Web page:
It’s like shopping on a farm, only in a grocery store.
Vertical farming displays have been placed in grocery stores in Berlin, Germany, that allow for customers to purchase the freshest possible produce directly from the farm. This is possible because the farm is in the grocery store. Currently found inside METRO Cash & Carry stores, these micro-farms give customers the opportunity to shop healthy. All the while reducing transportation costs, and ultimately helping the store with the bottom line. The farms are also efficient and good for the environment since they use less water, energy, and less space than traditional farms.
INFARM, the limited company that is innovating this product, is working to integrate the vertical farms into the shopping experience with large displays put into the stores. This innovation also boasts as being the pioneer with trying to reshape the in-store experience. Using these displays, the shopper can walk into the installation and select the produce they want. Overall giving them a better value for the food that appears on their plate.
“We want to change the way people grow, eat and think food. We believe our food system should be decentralise and production should get closer to the consumer,” said Erez Galonska, founder and CEO of INFARM.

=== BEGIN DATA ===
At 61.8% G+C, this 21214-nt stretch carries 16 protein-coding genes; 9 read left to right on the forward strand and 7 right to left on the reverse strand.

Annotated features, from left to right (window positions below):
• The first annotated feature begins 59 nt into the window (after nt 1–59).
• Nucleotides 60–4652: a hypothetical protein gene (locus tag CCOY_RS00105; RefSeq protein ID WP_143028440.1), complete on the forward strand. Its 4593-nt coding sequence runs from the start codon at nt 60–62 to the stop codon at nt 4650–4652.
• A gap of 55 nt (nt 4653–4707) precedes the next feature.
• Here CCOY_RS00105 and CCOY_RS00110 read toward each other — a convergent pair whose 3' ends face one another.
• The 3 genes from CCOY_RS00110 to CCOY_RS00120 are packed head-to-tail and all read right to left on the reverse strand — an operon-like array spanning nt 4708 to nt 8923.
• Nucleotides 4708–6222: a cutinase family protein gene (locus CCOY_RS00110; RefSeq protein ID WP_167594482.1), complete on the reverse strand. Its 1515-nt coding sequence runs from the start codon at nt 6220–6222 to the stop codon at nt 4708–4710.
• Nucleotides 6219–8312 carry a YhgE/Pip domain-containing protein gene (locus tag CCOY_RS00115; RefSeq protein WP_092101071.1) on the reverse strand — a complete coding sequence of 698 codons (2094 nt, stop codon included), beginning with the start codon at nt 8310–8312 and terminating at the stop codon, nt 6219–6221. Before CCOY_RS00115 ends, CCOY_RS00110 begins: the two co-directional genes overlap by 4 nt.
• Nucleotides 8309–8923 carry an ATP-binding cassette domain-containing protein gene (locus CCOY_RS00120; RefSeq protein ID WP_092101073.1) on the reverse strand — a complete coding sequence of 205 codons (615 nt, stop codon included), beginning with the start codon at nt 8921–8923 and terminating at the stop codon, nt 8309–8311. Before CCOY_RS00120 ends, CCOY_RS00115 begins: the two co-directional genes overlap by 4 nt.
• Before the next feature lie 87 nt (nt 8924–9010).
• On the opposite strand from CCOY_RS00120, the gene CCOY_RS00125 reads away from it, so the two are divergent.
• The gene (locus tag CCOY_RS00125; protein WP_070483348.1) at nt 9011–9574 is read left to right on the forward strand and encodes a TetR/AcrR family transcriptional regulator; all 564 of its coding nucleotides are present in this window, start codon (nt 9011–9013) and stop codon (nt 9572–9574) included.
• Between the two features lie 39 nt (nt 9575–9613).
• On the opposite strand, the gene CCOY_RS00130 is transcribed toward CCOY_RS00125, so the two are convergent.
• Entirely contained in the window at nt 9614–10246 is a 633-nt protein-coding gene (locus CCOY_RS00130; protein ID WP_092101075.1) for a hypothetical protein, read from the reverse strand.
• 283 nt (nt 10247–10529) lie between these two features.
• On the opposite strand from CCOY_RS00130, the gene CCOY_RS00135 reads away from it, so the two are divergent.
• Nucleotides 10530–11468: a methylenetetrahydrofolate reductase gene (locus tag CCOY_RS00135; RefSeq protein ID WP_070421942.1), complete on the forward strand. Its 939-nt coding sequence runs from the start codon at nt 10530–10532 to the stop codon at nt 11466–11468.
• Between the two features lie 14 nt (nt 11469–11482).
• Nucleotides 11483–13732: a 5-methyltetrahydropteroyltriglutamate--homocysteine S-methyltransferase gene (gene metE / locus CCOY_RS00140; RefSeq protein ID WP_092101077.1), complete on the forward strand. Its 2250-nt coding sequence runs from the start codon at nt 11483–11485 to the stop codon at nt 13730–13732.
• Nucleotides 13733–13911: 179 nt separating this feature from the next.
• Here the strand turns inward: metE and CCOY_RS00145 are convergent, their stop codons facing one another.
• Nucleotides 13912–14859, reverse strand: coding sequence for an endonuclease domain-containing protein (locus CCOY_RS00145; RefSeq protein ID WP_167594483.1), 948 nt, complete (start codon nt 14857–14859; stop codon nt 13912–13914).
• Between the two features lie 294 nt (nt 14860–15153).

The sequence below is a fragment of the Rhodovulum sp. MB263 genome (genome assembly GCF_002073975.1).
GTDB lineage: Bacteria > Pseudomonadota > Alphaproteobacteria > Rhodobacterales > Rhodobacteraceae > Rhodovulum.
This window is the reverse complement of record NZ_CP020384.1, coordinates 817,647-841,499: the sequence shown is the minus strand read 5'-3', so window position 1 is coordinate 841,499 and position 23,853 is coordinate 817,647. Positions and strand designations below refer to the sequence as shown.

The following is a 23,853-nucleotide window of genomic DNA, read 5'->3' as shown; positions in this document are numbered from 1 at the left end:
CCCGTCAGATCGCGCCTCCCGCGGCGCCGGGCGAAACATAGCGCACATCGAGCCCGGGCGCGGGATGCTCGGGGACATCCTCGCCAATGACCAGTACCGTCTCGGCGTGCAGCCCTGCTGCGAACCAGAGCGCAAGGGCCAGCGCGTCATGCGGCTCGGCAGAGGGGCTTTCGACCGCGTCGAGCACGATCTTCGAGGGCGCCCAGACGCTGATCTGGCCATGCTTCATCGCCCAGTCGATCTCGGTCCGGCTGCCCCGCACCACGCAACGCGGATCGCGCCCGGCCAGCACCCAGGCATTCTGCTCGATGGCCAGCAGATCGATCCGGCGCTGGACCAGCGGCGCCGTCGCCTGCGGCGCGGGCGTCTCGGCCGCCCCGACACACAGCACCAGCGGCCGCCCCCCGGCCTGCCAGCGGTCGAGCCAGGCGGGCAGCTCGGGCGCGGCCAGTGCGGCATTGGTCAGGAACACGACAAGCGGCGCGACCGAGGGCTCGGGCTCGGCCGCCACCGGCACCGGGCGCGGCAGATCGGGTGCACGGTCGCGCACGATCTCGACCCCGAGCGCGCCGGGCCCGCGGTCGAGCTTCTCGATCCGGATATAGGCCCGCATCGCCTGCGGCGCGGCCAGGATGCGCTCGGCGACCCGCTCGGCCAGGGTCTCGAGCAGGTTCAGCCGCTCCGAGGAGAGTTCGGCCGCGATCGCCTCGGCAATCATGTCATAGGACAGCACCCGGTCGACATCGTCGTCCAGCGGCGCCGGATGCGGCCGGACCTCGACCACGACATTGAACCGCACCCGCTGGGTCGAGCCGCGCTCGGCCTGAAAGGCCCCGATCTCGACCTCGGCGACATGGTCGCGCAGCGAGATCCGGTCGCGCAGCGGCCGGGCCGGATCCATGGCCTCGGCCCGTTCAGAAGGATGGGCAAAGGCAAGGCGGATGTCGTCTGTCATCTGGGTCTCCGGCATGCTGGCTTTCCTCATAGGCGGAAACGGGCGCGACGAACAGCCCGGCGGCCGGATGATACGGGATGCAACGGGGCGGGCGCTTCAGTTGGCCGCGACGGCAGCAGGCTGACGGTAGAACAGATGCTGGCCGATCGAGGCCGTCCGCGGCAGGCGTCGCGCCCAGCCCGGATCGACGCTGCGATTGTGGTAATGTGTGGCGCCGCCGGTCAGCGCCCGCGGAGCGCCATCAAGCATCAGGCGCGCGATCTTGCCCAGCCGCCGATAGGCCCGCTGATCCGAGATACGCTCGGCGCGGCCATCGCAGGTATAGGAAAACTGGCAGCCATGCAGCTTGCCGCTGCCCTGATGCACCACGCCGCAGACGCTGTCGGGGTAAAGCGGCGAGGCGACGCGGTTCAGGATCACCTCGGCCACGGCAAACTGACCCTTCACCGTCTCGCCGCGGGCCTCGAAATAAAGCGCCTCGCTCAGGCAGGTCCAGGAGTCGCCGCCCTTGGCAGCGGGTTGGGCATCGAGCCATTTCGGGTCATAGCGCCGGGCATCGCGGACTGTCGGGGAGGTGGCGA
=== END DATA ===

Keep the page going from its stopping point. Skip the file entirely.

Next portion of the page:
The project is currently in its pilot year. For this reason, only herbs and salad greens can be purchased as of right now. But this technology has the capability to expand into growing other fruits and vegetables.
The next steps for the company includes placing these hubs in hotels and restaurants as they continue to collaborate.
The vertical farms are not only beneficial to stores by reducing costs, but they also greatly reduce the carbon footprint of transporting food. These farms reduce waste, where 90 percent of the crop can be harvested, as opposed to the 50 percent that is harvested on a traditional farm.
These farms allow for an “…increase production while consuming less resources and creating less environmental impact,” Galonska said.
According to Professor Dickson Despommier of Columbia University, harvesting food indoors allows for hundreds of thousands of square miles of farm land to return to forested areas. Returning some land to forests will help absorb the increased carbon dioxide in the air and bring down pollution levels.
This is especially beneficial because scientists believe that by the year 2050, about 109 million hectares of farmland will be needed to grow enough food to sustain the population growth. This is about 20 percent larger than the size of Brazil. By having these farms, you save space and time.